Francesca Jane Allen studied Photography at the prestigious London College of Communication. Since then she’s been an It’s Nice That Graduate and is now on a total rise – 70,000 adoring Instagram followers and emails flooding in from established publications from all over the world to commission her. A few weeks ago we wrote to Francesca asking her to write a piece about her time at art school. She was one of the few people who responded with a negative point of view on the subject, so we asked her to elaborate on why it wasn’t for her, and how even though you’re encouraged to go, perhaps sometimes it isn’t always the right thing to do. Here she is on why you don’t have to go to art school to be a spectacular photographer…
Francesca Jane Allen
I’ve had a lot of trouble writing this, it’s feels very personal to me. There’s one draft that I erased completely as it serves as more of a “dear diary, school sucks!” hate piece. School didn’t suck, I just sucked at it, and that’s fine.
Four years ago I left my A-Levels early to take an art foundation class at Newport University, followed by a BA in Photography at London College of Communication. It felt very rock ‘n’ roll to leave sixth form with no real qualifications. I hated my Foundation; I argued with my tutors, did all of my corny projects the night before (nobody wants to shoot a photo story about the day in the life of a crisp packet) and had little in common with my peers. But it was all going to change when I moved to London. I had dreams of 1970s-style college parties and 24-hour studio usage – think David Bailey’s lifestyle in Blow Up. I dreamed of meeting the friends I had been destined to meet my whole life, like-minded luddites with a camera permanently strapped to their hand.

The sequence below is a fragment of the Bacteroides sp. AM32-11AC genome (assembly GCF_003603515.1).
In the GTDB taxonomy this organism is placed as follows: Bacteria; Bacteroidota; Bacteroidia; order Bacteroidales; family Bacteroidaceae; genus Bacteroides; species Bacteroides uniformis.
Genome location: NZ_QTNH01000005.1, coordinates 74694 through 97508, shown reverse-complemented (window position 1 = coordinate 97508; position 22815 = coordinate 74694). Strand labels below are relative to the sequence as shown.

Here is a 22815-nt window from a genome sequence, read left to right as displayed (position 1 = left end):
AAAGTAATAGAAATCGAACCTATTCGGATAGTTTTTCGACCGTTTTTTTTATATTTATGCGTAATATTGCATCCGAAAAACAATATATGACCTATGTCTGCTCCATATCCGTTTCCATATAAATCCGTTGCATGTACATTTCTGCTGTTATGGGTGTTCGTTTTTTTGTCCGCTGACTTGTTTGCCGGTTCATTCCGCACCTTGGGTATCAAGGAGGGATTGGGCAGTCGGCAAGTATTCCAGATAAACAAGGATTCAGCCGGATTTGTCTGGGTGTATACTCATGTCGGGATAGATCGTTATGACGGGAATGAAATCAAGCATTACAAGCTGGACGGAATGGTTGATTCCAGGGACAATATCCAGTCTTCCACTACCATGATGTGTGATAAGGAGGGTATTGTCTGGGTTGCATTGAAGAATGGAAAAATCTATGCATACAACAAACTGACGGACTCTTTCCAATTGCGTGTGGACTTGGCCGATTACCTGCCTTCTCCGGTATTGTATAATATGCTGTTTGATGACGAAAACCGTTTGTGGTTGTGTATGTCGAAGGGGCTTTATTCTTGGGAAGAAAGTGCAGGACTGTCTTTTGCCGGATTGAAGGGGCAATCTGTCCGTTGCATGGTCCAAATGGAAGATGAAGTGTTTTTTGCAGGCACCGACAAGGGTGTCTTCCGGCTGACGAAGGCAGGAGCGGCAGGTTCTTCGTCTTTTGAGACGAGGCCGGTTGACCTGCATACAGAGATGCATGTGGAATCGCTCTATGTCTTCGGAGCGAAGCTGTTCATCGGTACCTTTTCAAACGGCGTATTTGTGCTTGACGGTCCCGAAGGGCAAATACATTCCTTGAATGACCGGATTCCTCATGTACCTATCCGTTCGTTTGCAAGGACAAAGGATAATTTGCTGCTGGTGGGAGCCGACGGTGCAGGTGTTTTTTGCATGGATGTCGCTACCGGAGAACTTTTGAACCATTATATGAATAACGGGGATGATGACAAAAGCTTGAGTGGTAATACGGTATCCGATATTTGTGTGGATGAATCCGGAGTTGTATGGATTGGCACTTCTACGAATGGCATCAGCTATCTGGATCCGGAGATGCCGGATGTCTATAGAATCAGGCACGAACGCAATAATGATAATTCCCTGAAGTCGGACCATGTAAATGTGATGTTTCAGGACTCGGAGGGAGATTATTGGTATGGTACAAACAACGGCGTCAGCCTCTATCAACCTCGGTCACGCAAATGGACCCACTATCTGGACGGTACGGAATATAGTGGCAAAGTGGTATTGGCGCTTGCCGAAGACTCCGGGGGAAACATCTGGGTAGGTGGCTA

The reality was a dingy tower block and an isolating experience that caused me to often eat lunch alone in the toilets. Art school turned me into a sad shell of myself. I stopped believing in myself and tried to make work I knew the tutors would like, the whole time crushing myself to fit into a specific category to never receive more than a C-grade as a reward.
The grading system seems to have little to do with the work you make and everything to do with the boxes you can tick. Art is subjective and it infuriates me that something somebody has made – something which is often very personal – can be deemed wrong. I’m friends with a group of very talented photographers, many of who studied photography and received equally as bad grades as myself.
There is little to no relation between the grading system and how much success you will create for yourself later in life. The people who received firsts are tricked into a false security that they’ll be more employable than those who didn’t. But let’s face it, in this day and age, everyone has a degree. I’ve come out from university with little more than a wider understanding of the history of photography and a more refined way of forming my thoughts, God, someone teach me how to get a job!
“There is little to no relation between the grading system and how much success you will create for yourself later in life. The people who received firsts are tricked into a false security that they’ll be more employable than those who didn’t.”